Welcome to Southern Rhone, starting at Montelimar and endingin Nimes.
Around the city of Avignon is where the Cotes du Rhone vineyards stop.
Unlike in Northern Rhone where the vineyards flank the Rhone river, Southern Rhone vineyards spread out far away for the river up to 80km away
Climate is Mediterranean
The sun shines in Southern Rhone, approx 2,700 hours per year
High dirunal temperature swings, days can be very hot and the nights quite cold
Dry with cloudy skies, no frost hazard like the north.
Very sunny, hot and arid and cool nights.
High dirunal temperautre swings in this warm climate produce completely ripened grapes, in addition to this they have a complex profile with diverse aromas profile and still maintain their acidity.
These growing conditions are perfect for many grape varieties.
Sun is still shining, warm, windy and usually quite dry with little rain
Little to no risk for mildew or rot. The only threat to grapes is drought and the fierce Mistral winds
Sun goes away, the region cools down and the rain follows without any snow
Vines only do not undergo true dormancy.
5 principal soil types
Create powerful wines
Age worthy tannic wines
Provides great acidity and polished tannins
Full bodied wines, black fruit, leather and spice
Loess (silts and sands that have been blown)
Large plains covered in galets (pebbles) and mountains in the back drop
When the Alps were pushed upward centuries ago they formed many peaks and mountains. The vineyards that are planted on the slopes or at the base of these mountains benefit from the cooling air that sweeps down as dusk settles.
Mount Ventoux and Mount Luberon are in the Eastern horizon
In Southern Rhone, There are 27 grape varieties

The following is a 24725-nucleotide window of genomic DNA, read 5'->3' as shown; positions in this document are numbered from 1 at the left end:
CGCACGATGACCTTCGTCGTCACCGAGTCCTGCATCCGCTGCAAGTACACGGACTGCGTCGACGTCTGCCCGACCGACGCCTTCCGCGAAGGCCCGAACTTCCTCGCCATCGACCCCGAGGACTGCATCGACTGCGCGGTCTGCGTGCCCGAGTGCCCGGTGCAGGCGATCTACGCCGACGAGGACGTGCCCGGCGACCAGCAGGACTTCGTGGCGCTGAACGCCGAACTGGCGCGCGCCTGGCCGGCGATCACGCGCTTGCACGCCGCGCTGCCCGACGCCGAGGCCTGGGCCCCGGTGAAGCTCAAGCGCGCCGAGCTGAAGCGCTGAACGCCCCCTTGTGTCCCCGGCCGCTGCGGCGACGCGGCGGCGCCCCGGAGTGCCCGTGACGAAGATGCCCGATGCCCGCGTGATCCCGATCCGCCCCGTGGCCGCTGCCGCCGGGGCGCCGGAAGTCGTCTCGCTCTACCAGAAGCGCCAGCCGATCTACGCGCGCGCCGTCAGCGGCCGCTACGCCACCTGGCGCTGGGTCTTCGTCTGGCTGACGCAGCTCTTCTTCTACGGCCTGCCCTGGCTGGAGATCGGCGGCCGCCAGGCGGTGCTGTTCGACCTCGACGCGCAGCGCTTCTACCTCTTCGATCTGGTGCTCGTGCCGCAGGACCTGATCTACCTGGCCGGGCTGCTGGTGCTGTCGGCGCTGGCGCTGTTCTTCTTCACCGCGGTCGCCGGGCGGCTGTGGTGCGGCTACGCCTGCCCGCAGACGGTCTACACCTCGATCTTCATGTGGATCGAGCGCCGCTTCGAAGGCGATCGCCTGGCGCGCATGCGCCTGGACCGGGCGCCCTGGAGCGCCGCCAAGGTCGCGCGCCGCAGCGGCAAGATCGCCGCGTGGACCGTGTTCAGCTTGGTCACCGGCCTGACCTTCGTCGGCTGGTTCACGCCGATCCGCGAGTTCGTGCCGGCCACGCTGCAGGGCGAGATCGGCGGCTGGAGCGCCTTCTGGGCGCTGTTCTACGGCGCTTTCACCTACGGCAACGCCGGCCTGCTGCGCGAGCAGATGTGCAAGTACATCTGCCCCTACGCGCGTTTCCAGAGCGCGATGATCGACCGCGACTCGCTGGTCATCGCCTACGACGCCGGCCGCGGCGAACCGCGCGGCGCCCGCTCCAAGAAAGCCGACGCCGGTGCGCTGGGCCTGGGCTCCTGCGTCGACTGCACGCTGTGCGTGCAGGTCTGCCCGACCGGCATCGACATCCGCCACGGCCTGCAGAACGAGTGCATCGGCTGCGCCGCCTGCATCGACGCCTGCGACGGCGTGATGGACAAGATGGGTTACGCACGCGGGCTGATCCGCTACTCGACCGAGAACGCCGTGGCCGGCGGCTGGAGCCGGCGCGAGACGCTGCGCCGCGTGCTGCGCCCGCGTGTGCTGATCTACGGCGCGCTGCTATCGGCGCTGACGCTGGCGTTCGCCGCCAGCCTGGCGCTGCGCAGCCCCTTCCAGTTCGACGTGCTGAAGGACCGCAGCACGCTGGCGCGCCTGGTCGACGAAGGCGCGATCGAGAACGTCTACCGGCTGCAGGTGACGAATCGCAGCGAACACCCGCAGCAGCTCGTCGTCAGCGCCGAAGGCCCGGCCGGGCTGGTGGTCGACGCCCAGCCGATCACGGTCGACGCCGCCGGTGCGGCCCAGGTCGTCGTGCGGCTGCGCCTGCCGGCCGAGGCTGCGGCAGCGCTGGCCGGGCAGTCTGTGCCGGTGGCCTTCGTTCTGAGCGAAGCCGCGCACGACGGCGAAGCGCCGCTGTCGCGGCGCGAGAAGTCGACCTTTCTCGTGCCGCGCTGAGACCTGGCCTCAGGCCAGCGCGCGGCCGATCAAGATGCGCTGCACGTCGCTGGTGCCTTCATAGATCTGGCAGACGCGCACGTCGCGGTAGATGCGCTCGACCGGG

The wines produced here are typically blended
Inside the Les Cotes du Rhone - 24 varieties
red and white and in different AOCs different proportions are permitted
In the entire Rhone valley, North and South - 31 grape varieties
Muscat a Petits Grains Blanc
Rolle (only in Costieres and Luberon)
Maccabeu (in Costieres only)
Pascal (little to none, disappearing)
Grenache Gris (rose production)
Clairette Rose (rose production)
Styles of wine produced by these white grapes
Dry white wine
Sweet fortified wine "Vin Doux Naturels" or VDN
Dry still rose
Counoise (barley planted, and only in Tavel and Chateauneuf-du-Pape)
Styles of wines produced by these red grapes
Dry red wine
Sweet, fortified "Vin Doux Naturels" or VDN
Majority of vines are trained this way
Traditional training system with no trellis, stakes or support system
Vines are trained low to the ground, this protects the vines from the Mistral winds
Now days, vignerons planting new vines will often trellis to offer better sun exposure and minimise humidity in the canopy.
Compared to Northern Rhone the vines are planted further apart, this is due to lack of soil and water.
If producers wish to irrigate their vines they must submit a special request and have it approved
Harvest, machine or by hand. Vines trained in the traditional Gobelet method are usually hand harvested as they are low to the ground. The only place where the grapes must be hand-harvested by law is Beaumes de Venise AOC